[pulseaudio-discuss] Bluetooth aptX codec
arun at arunraghavan.net
Sat Jul 7 04:09:53 UTC 2018
On Thu, 21 Jun 2018, at 4:32 PM, Pali Rohár wrote:
> On Thursday 21 June 2018 05:45:39 Arun Raghavan wrote:
> > On Wed, 20 Jun 2018, at 9:05 PM, Jan Alexander Steffens wrote:
> > > On Mon, Jun 18, 2018, 09:42 Pali Rohár <pali.rohar at gmail.com> wrote:
> > >
> > > > On Sunday 17 June 2018 23:48:42 Arun Raghavan wrote:
> > > > > On Sun, 17 Jun 2018, at 4:01 AM, Pali Rohár wrote:
> > > > > > Hi! As you may know lot of bluetooth headsets support not only SBC, but
> > > > > > also aptX codec. And new version of ffmpeg (4.0) has native aptX and
> > > > > > aptX HD encoder and decoder. AptX codec itself is proprietary, but
> > > > > > ffmpeg has clean-room implementation based on expired patent. What
> > > > about
> > > > > > adding support for aptX via ffmpeg into pulseaudio?
> > > > > >
> > > > > > --
> > > > >
> > > > > I'd actually like to delete the SBC code and replace it with a generic
> > > > GStreamer bin. That would allow us to be codec agnostic, and support any of
> > > > the codecs that are supported by GStreamer (which includes those that
> > > > ffmpeg provides).
> > > >
> > > > This does not sound like a good idea. The only two relevant bluetooth
> > > > codecs for most people are SBC and aptX.
> > > >
> > >
> > > Don't forget AAC. I've seen this one a lot in devices meant for use with
> > > iPhones, which apparently don't have aptX. GStreamer has a lot of encoders
> > > for it so this shouldn't be a problem unless it's some strange AAC variant.
> > >
> > > There's also LDAC but I haven't seen it on a device yet.
> > Right, there are multiple codecs that we can support, and we should not tie ourselves to a specific implementation. For this reason, and more generally, I'd like to have PulseAudio not have to deal with any codec implementations at all (nor even RTP, if we can help it), hence my preference to use something generic in the form of GStreamer.
> This is a good idea to let external service to do codec-specific
> functions... I agree that it simplify pulseaudio code and other things
> (like proving new codec by external library -- if properly implemented),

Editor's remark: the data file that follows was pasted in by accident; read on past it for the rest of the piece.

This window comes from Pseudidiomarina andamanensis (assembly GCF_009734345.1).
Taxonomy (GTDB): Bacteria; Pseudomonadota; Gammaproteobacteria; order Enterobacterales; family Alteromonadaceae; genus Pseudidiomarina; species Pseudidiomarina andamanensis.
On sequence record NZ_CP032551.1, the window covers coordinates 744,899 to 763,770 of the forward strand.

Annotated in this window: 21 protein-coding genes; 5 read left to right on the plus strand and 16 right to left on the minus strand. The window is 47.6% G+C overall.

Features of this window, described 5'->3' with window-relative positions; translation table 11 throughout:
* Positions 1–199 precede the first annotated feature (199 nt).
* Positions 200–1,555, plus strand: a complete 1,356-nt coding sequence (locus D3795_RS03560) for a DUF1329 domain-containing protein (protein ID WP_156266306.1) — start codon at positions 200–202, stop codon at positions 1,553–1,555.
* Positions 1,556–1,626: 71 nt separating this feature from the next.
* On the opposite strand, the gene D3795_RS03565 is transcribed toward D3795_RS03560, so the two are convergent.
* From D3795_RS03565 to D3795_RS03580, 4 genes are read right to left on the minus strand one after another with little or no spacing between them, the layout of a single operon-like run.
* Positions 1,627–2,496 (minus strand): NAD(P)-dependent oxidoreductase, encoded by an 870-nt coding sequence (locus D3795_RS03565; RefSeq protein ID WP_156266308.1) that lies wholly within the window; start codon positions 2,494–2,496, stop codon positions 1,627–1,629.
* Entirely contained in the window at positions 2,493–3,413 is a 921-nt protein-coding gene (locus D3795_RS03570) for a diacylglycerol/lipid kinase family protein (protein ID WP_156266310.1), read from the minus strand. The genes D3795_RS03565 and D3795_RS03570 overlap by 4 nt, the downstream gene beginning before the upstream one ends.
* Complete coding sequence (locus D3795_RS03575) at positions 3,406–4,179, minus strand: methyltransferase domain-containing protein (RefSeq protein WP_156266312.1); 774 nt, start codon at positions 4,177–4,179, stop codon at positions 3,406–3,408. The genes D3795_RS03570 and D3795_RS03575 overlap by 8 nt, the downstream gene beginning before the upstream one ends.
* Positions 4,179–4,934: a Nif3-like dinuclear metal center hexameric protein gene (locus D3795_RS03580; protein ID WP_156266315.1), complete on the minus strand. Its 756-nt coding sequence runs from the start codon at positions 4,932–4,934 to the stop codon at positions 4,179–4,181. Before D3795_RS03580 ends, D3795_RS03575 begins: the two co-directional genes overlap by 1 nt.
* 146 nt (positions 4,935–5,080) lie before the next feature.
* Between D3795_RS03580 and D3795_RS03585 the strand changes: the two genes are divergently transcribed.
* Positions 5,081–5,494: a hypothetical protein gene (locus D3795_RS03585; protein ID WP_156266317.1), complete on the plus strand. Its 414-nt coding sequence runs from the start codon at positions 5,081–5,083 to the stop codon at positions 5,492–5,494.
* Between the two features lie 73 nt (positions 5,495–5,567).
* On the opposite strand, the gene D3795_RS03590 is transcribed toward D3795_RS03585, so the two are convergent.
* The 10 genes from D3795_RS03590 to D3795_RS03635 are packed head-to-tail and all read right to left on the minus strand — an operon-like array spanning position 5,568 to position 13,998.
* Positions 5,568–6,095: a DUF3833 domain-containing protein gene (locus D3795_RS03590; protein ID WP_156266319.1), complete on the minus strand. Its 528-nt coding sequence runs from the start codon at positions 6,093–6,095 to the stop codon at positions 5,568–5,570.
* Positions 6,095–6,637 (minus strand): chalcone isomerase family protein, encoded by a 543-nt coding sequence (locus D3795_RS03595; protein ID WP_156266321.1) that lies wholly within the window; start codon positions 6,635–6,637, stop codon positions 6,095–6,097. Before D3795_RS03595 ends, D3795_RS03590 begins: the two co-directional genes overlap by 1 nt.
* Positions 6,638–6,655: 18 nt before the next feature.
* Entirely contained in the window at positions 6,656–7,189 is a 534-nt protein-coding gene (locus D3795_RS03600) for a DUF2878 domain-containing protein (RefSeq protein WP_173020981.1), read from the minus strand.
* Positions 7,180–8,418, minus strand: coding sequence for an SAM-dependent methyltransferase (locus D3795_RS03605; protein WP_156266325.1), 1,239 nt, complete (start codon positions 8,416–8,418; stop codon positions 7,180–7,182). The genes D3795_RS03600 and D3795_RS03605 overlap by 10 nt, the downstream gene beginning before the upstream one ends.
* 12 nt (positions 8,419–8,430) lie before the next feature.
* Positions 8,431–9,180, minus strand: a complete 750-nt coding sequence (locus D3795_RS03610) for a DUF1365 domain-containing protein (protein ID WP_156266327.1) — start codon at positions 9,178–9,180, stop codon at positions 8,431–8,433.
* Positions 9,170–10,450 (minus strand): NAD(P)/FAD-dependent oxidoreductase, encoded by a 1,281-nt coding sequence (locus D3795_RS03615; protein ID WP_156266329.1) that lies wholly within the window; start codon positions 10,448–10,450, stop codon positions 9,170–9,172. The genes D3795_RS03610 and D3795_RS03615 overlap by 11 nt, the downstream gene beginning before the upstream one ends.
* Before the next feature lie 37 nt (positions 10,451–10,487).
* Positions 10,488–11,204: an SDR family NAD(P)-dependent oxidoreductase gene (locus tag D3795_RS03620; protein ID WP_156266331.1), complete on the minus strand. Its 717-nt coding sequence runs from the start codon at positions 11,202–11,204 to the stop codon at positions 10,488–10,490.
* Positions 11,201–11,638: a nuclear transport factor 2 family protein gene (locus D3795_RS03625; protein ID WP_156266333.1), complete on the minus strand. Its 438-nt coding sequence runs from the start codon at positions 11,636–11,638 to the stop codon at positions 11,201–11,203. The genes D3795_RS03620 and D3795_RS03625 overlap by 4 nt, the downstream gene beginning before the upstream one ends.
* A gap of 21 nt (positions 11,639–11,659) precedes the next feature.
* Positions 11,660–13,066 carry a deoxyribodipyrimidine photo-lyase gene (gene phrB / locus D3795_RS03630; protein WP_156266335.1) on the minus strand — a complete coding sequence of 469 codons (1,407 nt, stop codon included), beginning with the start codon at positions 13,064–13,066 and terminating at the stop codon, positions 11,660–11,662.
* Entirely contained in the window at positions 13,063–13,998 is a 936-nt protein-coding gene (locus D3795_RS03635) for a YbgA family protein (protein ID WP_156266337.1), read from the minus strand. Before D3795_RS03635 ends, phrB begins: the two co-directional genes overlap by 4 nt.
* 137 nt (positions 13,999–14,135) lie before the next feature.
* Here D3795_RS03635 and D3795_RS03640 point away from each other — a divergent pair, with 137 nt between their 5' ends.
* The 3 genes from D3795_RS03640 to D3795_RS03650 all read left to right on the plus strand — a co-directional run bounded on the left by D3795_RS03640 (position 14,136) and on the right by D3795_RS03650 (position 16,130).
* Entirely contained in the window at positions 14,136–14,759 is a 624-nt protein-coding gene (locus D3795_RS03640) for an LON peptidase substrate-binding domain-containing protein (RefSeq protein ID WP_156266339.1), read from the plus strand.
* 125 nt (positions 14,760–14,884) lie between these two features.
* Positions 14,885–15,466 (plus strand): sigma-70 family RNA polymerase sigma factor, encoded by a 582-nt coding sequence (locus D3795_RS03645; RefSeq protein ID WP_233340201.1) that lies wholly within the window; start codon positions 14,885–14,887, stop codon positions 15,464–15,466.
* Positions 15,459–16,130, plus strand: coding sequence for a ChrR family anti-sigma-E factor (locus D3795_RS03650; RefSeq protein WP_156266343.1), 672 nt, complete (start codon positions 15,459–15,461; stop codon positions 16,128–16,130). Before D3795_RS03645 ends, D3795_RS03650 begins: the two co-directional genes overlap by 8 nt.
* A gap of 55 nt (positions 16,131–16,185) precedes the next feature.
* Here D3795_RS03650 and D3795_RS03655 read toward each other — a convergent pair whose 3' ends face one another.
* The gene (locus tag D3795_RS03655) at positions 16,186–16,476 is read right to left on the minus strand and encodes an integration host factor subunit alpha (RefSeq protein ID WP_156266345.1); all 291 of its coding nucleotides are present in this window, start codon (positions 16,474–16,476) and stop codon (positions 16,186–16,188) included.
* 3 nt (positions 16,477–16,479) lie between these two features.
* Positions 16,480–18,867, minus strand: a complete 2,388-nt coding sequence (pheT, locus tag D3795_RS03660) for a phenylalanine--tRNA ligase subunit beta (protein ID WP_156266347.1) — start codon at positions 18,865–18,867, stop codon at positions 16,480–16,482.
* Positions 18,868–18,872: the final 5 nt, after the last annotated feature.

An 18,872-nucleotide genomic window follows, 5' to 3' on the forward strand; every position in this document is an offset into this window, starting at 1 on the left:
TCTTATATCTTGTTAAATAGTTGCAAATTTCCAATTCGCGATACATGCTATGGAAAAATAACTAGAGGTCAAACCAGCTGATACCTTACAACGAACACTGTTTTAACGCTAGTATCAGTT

> but in bluetooth context we should look at questions:
> 1) Has gstreamer support for SBC codec?
> 2) Has gstreamer support for aptX codec?
> These are two major codecs supported by bluetooth headsets.
> Answer is: NO
> (SBC is now provided in the "bad" set which is not pre-installed by
Pre-installed doesn't mean much tbh. It is easy enough for packages to depend on it.
> So gstreamer in current state is not very useful for pulseaudio.
Writing a plugin around an existing decoder is pretty trivial. As is exposing libav/ffmpeg codecs.
> Important are also MPEG1/2 (which are defined as optional by A2DP)
> and also AAC and LDAC which Jan wrote. But gstreamer has again only
> plugins in "bad" and "ugly" sets for them; nothing preinstalled by
Again, -bad doesn't mean much in the current day (historically it was a staging ground). -ugly is for codecs that are known to be patent-encumbered (and how that's made available is up to packagers).
> To have working bluetooth support in pulseadio, pulseaudio needs to use
> external library for encoding which *always* provides support for SBC.
> And not only if user manually installs some special plugin for 3rd party
> library. (And not only SBC, but also those other aptX, MPEG1/2, AAC and
> LDAC codecs)
So I continue to disagree. Using a generic framework and letting other parts of the system select the codec implementation is what makes sense for the widest set of use-cases (this also allows products to ship their own implementations of a codec without changing the PulseAudio code).
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